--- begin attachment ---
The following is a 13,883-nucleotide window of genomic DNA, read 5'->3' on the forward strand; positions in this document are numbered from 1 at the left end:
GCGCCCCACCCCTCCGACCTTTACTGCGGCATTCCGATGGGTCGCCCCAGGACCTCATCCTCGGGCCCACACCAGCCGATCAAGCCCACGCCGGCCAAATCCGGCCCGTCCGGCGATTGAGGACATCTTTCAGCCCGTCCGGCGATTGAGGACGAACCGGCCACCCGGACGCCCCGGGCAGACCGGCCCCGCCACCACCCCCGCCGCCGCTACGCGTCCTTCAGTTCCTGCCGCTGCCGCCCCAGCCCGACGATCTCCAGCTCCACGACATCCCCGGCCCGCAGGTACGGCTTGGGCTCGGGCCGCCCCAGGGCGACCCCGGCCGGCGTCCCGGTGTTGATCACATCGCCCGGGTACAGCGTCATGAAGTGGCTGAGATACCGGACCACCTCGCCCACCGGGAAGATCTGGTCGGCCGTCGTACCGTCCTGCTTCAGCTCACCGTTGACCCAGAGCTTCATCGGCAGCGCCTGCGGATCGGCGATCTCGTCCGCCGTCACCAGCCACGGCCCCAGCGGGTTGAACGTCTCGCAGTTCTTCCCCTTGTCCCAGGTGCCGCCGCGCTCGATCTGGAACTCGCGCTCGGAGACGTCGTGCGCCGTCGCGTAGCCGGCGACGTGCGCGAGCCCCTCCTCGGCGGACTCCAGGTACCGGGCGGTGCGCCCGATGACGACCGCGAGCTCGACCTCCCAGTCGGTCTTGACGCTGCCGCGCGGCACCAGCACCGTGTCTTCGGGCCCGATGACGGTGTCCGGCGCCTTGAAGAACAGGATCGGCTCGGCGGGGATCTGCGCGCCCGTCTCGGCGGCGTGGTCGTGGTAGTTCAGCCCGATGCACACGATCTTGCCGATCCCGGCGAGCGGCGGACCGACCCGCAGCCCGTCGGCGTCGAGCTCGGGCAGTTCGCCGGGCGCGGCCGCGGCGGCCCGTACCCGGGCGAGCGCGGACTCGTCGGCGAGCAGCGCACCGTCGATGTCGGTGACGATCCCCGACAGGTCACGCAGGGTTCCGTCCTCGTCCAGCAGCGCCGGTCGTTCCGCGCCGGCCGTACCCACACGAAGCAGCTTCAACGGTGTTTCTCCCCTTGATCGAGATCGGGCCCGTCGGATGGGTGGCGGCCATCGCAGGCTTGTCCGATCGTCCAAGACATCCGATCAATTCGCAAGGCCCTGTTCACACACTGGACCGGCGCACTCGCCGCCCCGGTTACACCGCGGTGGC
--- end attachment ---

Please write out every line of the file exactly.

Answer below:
The following is a 13,883-nucleotide window of genomic DNA, read 5'->3' on the forward strand; positions in this document are numbered from 1 at the left end:
GCGCCCCACCCCTCCGACCTTTACTGCGGCATTCCGATGGGTCGCCCCAGGACCTCATCCTCGGGCCCACACCAGCCGATCAAGCCCACGCCGGCCAAATCCGGCCCGTCCGGCGATTGAGGACATCTTTCAGCCCGTCCGGCGATTGAGGACGAACCGGCCACCCGGACGCCCCGGGCAGACCGGCCCCGCCACCACCCCCGCCGCCGCTACGCGTCCTTCAGTTCCTGCCGCTGCCGCCCCAGCCCGACGATCTCCAGCTCCACGACATCCCCGGCCCGCAGGTACGGCTTGGGCTCGGGCCGCCCCAGGGCGACCCCGGCCGGCGTCCCGGTGTTGATCACATCGCCCGGGTACAGCGTCATGAAGTGGCTGAGATACCGGACCACCTCGCCCACCGGGAAGATCTGGTCGGCCGTCGTACCGTCCTGCTTCAGCTCACCGTTGACCCAGAGCTTCATCGGCAGCGCCTGCGGATCGGCGATCTCGTCCGCCGTCACCAGCCACGGCCCCAGCGGGTTGAACGTCTCGCAGTTCTTCCCCTTGTCCCAGGTGCCGCCGCGCTCGATCTGGAACTCGCGCTCGGAGACGTCGTGCGCCGTCGCGTAGCCGGCGACGTGCGCGAGCCCCTCCTCGGCGGACTCCAGGTACCGGGCGGTGCGCCCGATGACGACCGCGAGCTCGACCTCCCAGTCGGTCTTGACGCTGCCGCGCGGCACCAGCACCGTGTCTTCGGGCCCGATGACGGTGTCCGGCGCCTTGAAGAACAGGATCGGCTCGGCGGGGATCTGCGCGCCCGTCTCGGCGGCGTGGTCGTGGTAGTTCAGCCCGATGCACACGATCTTGCCGATCCCGGCGAGCGGCGGACCGACCCGCAGCCCGTCGGCGTCGAGCTCGGGCAGTTCGCCGGGCGCGGCCGCGGCGGCCCGTACCCGGGCGAGCGCGGACTCGTCGGCGAGCAGCGCACCGTCGATGTCGGTGACGATCCCCGACAGGTCACGCAGGGTTCCGTCCTCGTCCAGCAGCGCCGGTCGTTCCGCGCCGGCCGTACCCACACGAAGCAGCTTCAACGGTGTTTCTCCCCTTGATCGAGATCGGGCCCGTCGGATGGGTGGCGGCCATCGCAGGCTTGTCCGATCGTCCAAGACATCCGATCAATTCGCAAGGCCCTGTTCACACACTGGACCGGCGCACTCGCCGCCCCGGTTACACCGCGGTGGC